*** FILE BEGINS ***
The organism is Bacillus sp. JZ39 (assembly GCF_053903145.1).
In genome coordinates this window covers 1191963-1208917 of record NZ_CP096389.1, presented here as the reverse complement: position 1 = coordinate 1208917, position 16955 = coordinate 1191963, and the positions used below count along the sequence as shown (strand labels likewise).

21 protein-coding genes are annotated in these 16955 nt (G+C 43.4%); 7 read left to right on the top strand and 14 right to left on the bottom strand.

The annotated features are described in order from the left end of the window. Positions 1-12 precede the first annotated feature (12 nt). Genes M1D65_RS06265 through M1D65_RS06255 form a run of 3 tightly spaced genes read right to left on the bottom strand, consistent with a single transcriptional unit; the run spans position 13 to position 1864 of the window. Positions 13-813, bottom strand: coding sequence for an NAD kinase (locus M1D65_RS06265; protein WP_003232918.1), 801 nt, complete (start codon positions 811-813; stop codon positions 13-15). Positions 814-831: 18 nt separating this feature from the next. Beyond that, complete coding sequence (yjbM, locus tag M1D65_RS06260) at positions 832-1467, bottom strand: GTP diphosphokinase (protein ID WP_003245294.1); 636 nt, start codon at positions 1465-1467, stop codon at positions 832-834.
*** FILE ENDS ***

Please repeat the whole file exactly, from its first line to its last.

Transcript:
The organism is Bacillus sp. JZ39 (assembly GCF_053903145.1).
In genome coordinates this window covers 1191963-1208917 of record NZ_CP096389.1, presented here as the reverse complement: position 1 = coordinate 1208917, position 16955 = coordinate 1191963, and the positions used below count along the sequence as shown (strand labels likewise).

21 protein-coding genes are annotated in these 16955 nt (G+C 43.4%); 7 read left to right on the top strand and 14 right to left on the bottom strand.

The annotated features are described in order from the left end of the window. Positions 1-12 precede the first annotated feature (12 nt). Genes M1D65_RS06265 through M1D65_RS06255 form a run of 3 tightly spaced genes read right to left on the bottom strand, consistent with a single transcriptional unit; the run spans position 13 to position 1864 of the window. Positions 13-813, bottom strand: coding sequence for an NAD kinase (locus M1D65_RS06265; protein WP_003232918.1), 801 nt, complete (start codon positions 811-813; stop codon positions 13-15). Positions 814-831: 18 nt separating this feature from the next. Beyond that, complete coding sequence (yjbM, locus tag M1D65_RS06260) at positions 832-1467, bottom strand: GTP diphosphokinase (protein ID WP_003245294.1); 636 nt, start codon at positions 1465-1467, stop codon at positions 832-834.